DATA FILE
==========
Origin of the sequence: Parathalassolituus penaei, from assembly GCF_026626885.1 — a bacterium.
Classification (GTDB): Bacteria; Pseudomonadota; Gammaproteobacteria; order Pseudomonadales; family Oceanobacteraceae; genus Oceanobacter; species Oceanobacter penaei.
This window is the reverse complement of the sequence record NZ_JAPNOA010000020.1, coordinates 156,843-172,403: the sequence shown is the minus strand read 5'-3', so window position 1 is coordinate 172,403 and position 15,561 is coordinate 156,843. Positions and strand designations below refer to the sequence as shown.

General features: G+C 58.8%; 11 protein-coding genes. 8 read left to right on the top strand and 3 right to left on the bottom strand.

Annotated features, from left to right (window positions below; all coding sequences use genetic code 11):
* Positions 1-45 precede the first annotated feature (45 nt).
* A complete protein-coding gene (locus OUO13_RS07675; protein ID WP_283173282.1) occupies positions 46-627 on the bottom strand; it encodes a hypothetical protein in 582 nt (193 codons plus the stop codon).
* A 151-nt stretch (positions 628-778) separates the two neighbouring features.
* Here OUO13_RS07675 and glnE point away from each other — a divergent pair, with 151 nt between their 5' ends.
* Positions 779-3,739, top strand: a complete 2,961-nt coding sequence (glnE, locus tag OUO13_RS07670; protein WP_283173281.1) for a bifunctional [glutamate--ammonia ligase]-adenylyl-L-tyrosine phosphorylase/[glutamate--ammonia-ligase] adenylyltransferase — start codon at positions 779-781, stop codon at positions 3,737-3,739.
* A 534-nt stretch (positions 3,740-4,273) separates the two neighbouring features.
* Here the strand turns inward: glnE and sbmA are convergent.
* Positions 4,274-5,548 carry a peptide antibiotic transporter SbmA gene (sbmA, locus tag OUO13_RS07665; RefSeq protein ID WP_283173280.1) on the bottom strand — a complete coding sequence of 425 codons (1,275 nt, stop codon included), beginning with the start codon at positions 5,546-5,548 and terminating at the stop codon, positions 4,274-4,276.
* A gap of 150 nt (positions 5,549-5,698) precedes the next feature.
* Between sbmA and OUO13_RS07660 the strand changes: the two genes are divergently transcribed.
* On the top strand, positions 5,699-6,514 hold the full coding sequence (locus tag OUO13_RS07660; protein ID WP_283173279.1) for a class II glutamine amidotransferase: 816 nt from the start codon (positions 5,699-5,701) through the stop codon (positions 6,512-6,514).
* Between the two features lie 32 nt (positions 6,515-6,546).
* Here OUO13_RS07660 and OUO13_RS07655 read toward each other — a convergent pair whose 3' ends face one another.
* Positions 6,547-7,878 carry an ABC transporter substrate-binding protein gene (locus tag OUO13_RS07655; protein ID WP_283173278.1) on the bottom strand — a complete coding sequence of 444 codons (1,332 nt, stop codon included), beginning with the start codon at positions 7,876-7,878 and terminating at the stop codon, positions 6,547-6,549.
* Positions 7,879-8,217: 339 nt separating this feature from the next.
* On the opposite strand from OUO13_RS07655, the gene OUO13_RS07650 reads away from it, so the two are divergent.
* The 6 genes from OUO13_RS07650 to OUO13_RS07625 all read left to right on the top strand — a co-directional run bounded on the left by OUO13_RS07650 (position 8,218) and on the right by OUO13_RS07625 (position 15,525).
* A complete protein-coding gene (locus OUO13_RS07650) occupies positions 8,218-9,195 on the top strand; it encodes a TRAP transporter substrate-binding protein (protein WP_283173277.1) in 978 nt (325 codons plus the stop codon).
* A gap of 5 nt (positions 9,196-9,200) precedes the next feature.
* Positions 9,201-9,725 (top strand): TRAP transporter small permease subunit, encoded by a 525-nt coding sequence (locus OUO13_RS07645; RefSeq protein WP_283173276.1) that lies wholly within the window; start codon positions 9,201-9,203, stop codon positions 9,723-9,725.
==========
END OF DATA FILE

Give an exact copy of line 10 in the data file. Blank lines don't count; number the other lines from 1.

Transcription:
* Positions 779-3,739, top strand: a complete 2,961-nt coding sequence (glnE, locus tag OUO13_RS07670; protein WP_283173281.1) for a bifunctional [glutamate--ammonia ligase]-adenylyl-L-tyrosine phosphorylase/[glutamate--ammonia-ligase] adenylyltransferase — start codon at positions 779-781, stop codon at positions 3,737-3,739.